Check out our fridge disposal guide for detailed info on each option, including links to how much councils charge for collection of a fridge. If you simply want it gone asap, go to our fridge recycling page now to find the cheapest available collector today.
Clearing a whole property rather than just a few items is a much larger undertaking. For a stress-free house clearance, we strongly recommend you read our house clearance guide. This covers the pros and cons of doing it yourself and using a specialist as well as some tried and test ways to approach the challenge. And, if any of your furniture is in good condition, check out this furniture reuse and donation blog to save a few trips to the tip!
Carpets & flooring disposal
When you have a new carpet fitted, you're usually left with the old carpet, offcut underlay, gripper rods and packaging to dispose of. The following are the main disposal solutions to consider:
- paying your carpet fitter to take the carpet away;
- using a carpet retailer take-back service; or
- taking the carpet to your local tip or paying for a man & van/skip to remove the waste.
Bulky Appliances - cooker, tumble dryer, dishwasher
The easiest option is to see if your retailer offers a take-back service when you buy a new appliance through them. When that's not an option, you could take the junk to your local HWRC. Or you could see if any scrap metal collectors are interested.
Whenever it's still in decent condition, you may also want to give the reuse and resale market a try. However, if you're happy to pay for the disposal, you could use your council bulky waste collection service or you could use a private waste contractor (like us!). Check out our dishwasher disposal guide for more info on getting rid of a bulky appliance.
Wheelie bin waste
Sometimes we have too much rubbish for our wheelie bin. And it's a problem knowing what to do with the waste until your next bin collection. So, if you're struggling and need the waste gone asap, there are a few ways to solve the problem.
For those of you in a hurry, your fastest option is to pay a man & van waste team to collect your waste. Collectors on the LoveJunk marketplace typically charge around £10-£50 to remove excess wheelie bin rubbish. Alternatively there are some other solutions such as separating your waste into the correct recycling streams. This will reduce the amount of waste ending up in the wheelie bin. Longer temr you could also request a larger or extra wheelie bin from your council.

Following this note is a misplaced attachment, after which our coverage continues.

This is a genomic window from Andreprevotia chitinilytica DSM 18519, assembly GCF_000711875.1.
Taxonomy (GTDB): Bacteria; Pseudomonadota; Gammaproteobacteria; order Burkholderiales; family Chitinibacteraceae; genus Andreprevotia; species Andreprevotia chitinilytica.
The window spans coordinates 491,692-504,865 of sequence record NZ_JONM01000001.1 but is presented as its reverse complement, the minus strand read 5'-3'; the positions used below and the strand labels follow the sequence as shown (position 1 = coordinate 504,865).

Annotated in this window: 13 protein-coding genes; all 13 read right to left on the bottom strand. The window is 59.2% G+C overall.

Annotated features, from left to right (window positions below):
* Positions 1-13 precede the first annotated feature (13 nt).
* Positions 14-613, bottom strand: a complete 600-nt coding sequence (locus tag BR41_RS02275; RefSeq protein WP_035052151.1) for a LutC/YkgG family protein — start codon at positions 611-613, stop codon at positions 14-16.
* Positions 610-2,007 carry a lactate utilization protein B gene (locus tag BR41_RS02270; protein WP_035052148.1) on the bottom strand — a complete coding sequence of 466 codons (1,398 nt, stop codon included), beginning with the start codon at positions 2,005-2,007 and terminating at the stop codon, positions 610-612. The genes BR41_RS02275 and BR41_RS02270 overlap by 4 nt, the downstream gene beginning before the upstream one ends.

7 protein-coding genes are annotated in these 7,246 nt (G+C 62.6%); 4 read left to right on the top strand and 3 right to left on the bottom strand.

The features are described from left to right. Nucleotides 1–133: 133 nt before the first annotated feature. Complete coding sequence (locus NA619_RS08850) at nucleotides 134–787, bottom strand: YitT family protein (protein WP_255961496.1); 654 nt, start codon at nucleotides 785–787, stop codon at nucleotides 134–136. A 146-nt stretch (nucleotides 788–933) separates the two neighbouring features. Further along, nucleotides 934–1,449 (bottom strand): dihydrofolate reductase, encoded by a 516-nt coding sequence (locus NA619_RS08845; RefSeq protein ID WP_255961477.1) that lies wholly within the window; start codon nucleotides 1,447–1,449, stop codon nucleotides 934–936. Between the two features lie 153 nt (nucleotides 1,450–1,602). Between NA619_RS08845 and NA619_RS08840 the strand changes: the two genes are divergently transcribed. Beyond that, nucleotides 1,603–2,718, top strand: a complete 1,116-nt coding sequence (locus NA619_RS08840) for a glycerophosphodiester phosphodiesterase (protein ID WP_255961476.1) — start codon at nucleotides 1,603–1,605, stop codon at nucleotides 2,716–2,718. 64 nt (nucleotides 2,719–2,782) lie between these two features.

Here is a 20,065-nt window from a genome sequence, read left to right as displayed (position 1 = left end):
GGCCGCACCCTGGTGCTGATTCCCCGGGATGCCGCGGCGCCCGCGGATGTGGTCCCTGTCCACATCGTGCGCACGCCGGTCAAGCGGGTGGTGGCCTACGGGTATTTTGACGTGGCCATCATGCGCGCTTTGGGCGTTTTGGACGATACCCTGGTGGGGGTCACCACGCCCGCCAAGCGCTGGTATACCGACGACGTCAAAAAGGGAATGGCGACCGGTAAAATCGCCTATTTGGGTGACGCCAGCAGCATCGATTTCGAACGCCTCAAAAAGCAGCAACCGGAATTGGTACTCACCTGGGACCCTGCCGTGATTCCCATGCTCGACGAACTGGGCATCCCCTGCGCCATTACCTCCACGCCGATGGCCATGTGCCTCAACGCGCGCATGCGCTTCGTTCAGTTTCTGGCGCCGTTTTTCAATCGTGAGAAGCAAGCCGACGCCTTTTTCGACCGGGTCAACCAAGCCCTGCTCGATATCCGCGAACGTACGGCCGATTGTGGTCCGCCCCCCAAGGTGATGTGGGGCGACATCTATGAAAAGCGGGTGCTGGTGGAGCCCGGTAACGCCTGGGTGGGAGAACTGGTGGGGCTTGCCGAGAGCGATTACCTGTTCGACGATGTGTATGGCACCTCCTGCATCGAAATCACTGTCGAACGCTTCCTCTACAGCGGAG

Read our blog for what to do with too much rubbish for your wheelie bin for further guidance, or click the following link to find your nearest and cheapest wheelie bin waste collection form a private waste contractor.
Kitchen installation waste disposal
The price of kitchen installation waste disposal depends on the size of the kitchen you're replacing and if you need to dispose of the old kitchen. Typically, the waste is offcuts, packaging waste, small hazardous items, and the old kitchen. It often also includes any reusable packaging waste that can be sent back to the manufacturer (ie. the 'pizza boxes' used to protect countertops). Here's a breakdown of waste generated from kitchen & bathroom installation work.
Builders waste & rubble disposal
Disposing of builders/DIY waste is generally more expensive than light bulky waste. You could remove the waste yourself by taking it to your local civic amenity site. Alternativey, you could pay someone else to take the waste away by using your local councils collection service or employ a licensed waste contractor.
We've created a handy guide for tradespeople on how to dispose of trade waste and another for householders on rubble removal. You can see trade waste disposal costs here. You can be matched with a trade waste removal company on the LoveJunk marketplace in seconds.
Getting rid of a piano can be tricky. Its size and weight makes it difficult to move it from A to B. There are companies that specialise in piano removals or you could pay a local waste team to collect and dispose of the piano for you. However, it's always worth seeing if anyone is interested in taking your piano off of your hands for free.
Various online websites allow you to donate or sell your piano, such as Facebook Marketplace. If the transportation of the piano is an issue, you could specify in your online listing that the piano is collection only. For more detail and advice check out our Piano disposal guide.
Hazardous waste, including asbestos
Here is a list of hazardous waste. We recommend leaving hazardous waste and asbestos disposal to the professionals. However, if you're planning to handle any kind of hazardous waste disposal yourself, please ensure you take extreme care and wear appropriate PPE.
Same day rubbish clearance service
If you're in a rush and need waste removed on the same day, don't panic. Just read our guide to same day rubbish removal. It covers all of the various options you can try including a drive to the tip, using a man & van waste service, and hiring a wait & load skip. But definitely don't bother with using your local council bulky waste collection service. The chances of availability on the same day are slim to none.